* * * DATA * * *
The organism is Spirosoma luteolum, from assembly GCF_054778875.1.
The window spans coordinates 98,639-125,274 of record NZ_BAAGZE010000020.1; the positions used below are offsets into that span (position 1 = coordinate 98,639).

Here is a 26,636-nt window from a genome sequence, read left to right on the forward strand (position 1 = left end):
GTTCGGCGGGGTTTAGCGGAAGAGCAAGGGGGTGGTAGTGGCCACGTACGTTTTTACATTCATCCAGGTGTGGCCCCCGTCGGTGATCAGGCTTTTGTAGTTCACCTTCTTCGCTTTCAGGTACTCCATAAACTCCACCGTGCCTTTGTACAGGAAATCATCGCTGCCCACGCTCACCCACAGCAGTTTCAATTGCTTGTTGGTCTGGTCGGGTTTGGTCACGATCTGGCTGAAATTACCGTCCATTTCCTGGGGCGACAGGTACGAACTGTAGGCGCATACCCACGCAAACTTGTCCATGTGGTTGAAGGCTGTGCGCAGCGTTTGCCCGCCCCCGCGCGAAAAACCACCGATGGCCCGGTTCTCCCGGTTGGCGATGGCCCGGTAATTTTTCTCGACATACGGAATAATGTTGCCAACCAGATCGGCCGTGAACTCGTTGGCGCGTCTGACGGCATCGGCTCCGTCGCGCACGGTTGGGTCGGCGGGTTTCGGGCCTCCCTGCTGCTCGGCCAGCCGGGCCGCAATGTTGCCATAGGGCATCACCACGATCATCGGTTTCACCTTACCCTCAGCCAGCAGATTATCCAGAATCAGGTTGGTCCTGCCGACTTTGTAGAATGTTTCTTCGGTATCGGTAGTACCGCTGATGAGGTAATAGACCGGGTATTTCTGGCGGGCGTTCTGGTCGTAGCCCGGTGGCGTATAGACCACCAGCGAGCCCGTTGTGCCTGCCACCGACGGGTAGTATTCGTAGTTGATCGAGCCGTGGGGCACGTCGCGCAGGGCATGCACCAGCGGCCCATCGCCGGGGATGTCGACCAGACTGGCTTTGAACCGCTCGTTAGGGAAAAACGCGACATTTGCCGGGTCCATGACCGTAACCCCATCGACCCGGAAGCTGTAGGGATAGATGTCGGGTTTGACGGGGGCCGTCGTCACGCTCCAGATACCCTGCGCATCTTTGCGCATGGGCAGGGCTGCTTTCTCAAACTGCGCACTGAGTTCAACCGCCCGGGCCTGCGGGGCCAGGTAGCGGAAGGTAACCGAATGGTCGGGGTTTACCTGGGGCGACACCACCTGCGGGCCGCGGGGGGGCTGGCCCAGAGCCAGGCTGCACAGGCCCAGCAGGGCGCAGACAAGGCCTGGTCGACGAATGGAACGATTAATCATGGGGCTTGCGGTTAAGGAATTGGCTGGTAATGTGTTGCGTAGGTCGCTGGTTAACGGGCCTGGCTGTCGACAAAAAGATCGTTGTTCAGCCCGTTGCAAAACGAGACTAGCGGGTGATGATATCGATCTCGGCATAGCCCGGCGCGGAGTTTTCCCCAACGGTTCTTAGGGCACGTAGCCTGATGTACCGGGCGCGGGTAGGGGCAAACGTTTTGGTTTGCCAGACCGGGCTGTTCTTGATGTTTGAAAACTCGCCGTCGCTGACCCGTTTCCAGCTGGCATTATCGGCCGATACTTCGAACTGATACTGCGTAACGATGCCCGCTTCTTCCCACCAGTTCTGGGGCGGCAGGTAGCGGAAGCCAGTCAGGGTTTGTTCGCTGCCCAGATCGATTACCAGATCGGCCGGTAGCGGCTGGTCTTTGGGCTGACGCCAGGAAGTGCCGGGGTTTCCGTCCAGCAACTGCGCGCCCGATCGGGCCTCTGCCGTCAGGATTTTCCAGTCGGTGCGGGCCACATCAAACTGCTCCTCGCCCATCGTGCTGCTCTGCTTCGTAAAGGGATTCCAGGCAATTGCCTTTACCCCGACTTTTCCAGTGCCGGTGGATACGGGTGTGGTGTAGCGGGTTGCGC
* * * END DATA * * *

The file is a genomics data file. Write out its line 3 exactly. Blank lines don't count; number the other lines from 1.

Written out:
Here is a 26,636-nt window from a genome sequence, read left to right on the forward strand (position 1 = left end):